I’ve was lucky enough to find an 486 PC in the electrical waste at my work, it happened to have an VGA ISA card, which I removed to be used by the emulator card in my Amiga 4000. After a little fiddling, it worked out perfectly, added a picture of the Amiga running PC on a separate monitor with the game Prince of Persia in VGA.
Next I installed a BIOS patch than made the card run at 7 MHz instead of 4.7 MHz, a 50% speed increase. I’ve got my hands on an NEC V20 8 MHz CPU and replaced the Intel 8088 chip. This CPU is said to be a little bit faster handling instructions internally compared to the original CPU. I then did some hardware modifications to the board to make it run at ~10 MHz, twice the original speed. Unfortunately this didn’t work, I’ve got the BIOS boot display, the memory check OK and everything, but the BIOS seemed to alert something and it wouldn’t boot from my hard drive “image, maybe it distorted the cards own floppy disk controller, and this prevented me from boot. Anyway, I reversed the hardware mod and let it run at ~7 MHz again.
Later, I got my hands on the A2286 AT emulator board, featuring a 286 CPU @ 8 MHz and 1 MB RAM.
I’ve later removed the A2286AT PC emulator board and used it in my Amiga 2500 instead. With 68060 CPU, using only software PC emulator (PCTask) gives faster CPU performance than 286 CPU, so there was little point having this installed.
Soldering 68040/68060 CPU card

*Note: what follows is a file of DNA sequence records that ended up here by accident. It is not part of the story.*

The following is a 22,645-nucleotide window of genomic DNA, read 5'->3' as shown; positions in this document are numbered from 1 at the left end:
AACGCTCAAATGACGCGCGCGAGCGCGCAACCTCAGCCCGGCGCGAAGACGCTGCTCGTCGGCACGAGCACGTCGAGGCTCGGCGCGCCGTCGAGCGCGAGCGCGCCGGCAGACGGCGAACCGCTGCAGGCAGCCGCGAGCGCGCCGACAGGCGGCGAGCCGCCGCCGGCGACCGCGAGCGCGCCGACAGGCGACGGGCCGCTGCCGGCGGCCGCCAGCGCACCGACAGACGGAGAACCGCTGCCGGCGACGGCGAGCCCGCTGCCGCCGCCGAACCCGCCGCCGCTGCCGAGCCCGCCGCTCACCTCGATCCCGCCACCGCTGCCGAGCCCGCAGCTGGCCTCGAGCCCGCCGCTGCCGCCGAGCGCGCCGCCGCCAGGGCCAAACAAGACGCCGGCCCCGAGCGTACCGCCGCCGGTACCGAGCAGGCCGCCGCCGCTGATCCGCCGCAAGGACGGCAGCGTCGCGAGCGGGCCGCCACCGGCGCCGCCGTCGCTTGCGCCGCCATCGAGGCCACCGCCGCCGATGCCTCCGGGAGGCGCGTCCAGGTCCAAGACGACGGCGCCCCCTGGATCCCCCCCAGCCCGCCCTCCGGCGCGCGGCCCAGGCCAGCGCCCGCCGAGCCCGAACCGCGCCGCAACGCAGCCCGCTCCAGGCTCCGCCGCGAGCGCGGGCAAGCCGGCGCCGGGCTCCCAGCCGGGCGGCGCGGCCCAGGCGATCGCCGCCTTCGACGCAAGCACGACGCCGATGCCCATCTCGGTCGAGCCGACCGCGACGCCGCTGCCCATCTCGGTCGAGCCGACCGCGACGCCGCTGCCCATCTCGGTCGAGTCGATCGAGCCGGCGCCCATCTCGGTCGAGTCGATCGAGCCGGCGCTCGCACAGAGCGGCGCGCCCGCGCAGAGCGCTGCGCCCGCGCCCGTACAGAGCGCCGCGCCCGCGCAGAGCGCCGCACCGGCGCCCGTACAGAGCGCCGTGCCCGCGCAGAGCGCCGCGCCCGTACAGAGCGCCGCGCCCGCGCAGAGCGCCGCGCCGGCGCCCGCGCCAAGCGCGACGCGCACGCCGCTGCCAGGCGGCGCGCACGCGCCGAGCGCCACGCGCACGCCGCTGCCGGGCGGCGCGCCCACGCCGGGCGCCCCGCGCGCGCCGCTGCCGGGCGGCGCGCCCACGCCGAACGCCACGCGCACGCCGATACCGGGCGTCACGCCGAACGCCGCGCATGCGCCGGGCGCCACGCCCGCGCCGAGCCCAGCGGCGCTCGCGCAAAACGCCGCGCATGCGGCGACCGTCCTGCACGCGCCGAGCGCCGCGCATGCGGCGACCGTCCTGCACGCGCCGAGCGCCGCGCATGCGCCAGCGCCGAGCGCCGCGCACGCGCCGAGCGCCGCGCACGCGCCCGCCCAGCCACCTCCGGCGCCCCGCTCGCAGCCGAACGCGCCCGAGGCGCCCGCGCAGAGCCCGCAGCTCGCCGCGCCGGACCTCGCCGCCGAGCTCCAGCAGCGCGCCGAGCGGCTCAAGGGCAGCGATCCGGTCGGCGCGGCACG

I’ve got my hand of a bare A3640/060 PCB with all parts as an “assemble myself” kit. The board was re-engineered by John Hertell and is a “modified” remake of the 68040 CPU board that originally came with the Amiga 4000 back in 1992. My A4000 had its 040 board replaced by the much slower 68030 board that came with the less expensive Amiga 4000EC/030 when I got it.
Unfortunately, when I was finished soldering all the components and doubled checked everything, my Amiga 4000 would not work with the card fitted. I also accidentally shorted the IDE controller on the computers main board when testing this, and now my A4000 will not boot at all. Waiting for parts to get the built in controller fixed.
Long story made short. Ended up getting a new motherboard and exchange my non-working 040 CPU daughter card and the faulty motherboard with a new working 040 card from John Hertell in Sweden (Chucky). Some capacitors were not soldered in, but they were shipped along with the card and I got no problem solder them in place. Great, finally up and running again.